The ensuing three tracks represent the heart of the album and neatly sum up the musical evolution Lockwood has achieved during his hiatus. “Water Tower” is a bluesy dose of swamp water, with a sleepy acoustic guitar shimmering across a militant drum beat and a flickering electric guitar motif, culminating in a 60s vibe that calls to mind the Vogues somewhat, but even more so Tommy James and the Shondells. Steve’s devilishly fluid vocal is a positive delight.
“Murder” rides on Simonson’s fat bassline, a snarling wah-wah guitar providing a funky underpinning. Steve’s vocal duet with himself mirrors that of Mick Jagger in the Stones’ “Fool To Cry,” while reflecting a bit of “Lemon” with U2. A noirish tale of seduction and intrigue. Jerde unleashes a succession of fiery solo guitar salvos, adding to the tension that builds throughout the song. Jerde is the flame beneath the kettle on the blues mood of “Come Back Baby,” eliciting Neil Youngish cries from his guitar in the poignant choruses.
It’s been a long road for Steve Lockwood. After building Haymaker into a band that received national attention, he retreated from the success to re-evaluate himself as a musician and a human being. The resultant recording serves as the perfect determination of the growth he has achieved. There is every reason to believe that his best years as a musician and songwriter lie ahead of him.
Third Of July
Smart Guy Records
We last met up with the members of The State Flowers about a year and a half ago when they were known as Scenic Overdrive. But that’s about all that has changed for this talented quartet. Singer/songwriter/guitarists Corinna Repp and Pete Ficht (Noisecandy, Joy Pop Turbo) are still complimented by the rhythm section of drummer Martin Thiel and bassist David YeagerÑ both graduates of the band Rexaco.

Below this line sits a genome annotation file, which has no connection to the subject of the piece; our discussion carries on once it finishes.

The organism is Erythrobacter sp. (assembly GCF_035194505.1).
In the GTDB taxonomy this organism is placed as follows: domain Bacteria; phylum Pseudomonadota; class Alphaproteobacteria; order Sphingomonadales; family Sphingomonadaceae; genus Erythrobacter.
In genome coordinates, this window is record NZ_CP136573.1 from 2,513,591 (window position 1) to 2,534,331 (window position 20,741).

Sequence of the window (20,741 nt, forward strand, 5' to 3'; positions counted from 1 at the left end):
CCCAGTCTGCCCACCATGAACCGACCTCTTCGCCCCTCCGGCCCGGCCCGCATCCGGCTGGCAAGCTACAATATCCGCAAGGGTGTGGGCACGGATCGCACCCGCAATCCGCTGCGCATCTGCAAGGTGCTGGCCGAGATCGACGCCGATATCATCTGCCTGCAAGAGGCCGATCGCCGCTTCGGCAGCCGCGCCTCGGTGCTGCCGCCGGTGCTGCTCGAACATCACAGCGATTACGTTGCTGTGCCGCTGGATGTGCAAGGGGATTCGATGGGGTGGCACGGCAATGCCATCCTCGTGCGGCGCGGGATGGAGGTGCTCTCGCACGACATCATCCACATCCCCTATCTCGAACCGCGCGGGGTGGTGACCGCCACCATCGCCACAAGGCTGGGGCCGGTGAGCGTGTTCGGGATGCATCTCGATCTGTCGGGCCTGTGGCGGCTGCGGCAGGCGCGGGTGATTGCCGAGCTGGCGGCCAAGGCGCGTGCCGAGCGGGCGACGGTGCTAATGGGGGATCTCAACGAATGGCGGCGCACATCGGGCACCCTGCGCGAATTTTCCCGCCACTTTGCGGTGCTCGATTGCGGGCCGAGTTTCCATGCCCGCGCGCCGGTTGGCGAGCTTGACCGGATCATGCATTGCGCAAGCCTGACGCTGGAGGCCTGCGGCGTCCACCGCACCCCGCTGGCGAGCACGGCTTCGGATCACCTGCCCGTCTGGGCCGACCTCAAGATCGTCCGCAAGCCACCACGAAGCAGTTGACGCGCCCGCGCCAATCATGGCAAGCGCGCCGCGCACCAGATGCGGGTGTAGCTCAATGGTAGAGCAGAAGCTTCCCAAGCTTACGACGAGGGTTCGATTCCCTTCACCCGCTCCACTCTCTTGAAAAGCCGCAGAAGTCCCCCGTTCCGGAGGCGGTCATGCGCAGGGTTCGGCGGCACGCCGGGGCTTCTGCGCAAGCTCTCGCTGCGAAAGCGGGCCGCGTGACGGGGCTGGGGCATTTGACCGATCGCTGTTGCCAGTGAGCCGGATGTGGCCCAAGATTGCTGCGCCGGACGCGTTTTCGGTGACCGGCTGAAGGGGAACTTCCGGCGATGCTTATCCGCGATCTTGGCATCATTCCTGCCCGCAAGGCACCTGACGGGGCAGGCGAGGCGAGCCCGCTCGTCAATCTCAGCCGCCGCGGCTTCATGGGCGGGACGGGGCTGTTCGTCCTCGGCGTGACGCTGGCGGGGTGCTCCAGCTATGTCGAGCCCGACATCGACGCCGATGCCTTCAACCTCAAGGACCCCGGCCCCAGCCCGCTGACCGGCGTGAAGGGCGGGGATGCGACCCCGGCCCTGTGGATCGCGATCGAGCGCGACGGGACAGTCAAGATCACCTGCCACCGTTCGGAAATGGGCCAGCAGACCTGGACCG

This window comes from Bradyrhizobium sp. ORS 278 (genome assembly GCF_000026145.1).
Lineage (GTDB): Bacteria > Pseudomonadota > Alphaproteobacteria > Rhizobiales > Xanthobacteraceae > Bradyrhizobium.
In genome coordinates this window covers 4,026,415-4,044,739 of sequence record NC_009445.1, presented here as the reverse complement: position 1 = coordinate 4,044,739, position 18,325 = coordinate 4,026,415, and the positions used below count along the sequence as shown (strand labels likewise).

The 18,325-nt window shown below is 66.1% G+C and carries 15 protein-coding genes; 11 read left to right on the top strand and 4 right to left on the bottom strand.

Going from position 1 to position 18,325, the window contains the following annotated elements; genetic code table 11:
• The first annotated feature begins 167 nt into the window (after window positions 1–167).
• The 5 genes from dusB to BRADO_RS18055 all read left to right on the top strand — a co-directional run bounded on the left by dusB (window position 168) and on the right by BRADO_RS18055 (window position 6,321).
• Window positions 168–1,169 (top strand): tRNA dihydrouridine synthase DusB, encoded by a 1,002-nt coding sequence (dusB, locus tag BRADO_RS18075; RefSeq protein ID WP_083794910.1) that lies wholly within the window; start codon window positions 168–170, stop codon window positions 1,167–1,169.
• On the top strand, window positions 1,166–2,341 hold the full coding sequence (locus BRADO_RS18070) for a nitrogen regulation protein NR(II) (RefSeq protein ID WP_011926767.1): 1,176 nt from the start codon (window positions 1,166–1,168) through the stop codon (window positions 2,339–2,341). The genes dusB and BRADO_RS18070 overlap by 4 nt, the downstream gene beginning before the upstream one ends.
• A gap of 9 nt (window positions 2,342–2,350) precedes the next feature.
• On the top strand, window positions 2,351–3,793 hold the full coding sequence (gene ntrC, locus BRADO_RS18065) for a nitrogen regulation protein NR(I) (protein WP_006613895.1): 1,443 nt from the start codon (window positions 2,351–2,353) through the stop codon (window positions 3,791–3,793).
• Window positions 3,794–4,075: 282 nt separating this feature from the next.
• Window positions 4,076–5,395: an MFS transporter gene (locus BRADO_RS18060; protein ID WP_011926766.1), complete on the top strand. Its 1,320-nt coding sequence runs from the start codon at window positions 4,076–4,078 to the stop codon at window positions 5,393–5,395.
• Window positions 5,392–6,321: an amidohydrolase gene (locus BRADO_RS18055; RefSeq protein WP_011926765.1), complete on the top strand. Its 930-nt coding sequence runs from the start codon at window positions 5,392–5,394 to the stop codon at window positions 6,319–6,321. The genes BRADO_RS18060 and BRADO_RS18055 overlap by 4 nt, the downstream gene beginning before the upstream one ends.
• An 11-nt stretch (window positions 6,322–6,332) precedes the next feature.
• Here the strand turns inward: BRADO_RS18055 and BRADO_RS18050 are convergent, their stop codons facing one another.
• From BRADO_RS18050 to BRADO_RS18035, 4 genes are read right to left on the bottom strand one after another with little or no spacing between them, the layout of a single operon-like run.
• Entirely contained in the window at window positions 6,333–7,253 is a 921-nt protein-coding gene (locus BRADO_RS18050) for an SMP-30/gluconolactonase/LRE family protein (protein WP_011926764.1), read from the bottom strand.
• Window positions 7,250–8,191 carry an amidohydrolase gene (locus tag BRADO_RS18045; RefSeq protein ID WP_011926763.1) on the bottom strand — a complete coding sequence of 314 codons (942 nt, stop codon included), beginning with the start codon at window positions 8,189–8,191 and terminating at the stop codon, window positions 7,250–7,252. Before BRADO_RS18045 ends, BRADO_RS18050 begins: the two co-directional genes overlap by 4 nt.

Here, the band has wisely enlisted the services of the best producer/engineer/multi-instrumentalist in town: Tony Lash. Without tampering in the least with the band’s idiosyncratically schizophrenic nature, Lash expertly susses the right sound and texture for each song, with a sense of reverence and creativity that is truly world-class.
And his work here is impeccable, as usual. He helps to meld the somewhat disparate styles of Ficht and Repp, who have, inexplicably, each elected not to sing on the other’s songs. This is all the more puzzling given that each is possessed of a pleasant voice that falls in a similar range and timbre. One would expect that there might be some inclination for harmony or even unison vocals between the two, but ne’er the twain are met.
Because of this, the album has the quality of being two EPs recorded by two separate solo performers with the same producer and the same backup band. Both of the artists have real talent. Each has a bona fide hit among the ten songs offered here. Each performs a song essentially by themselves. It is almost as if one is the perfect mirror of the other recording.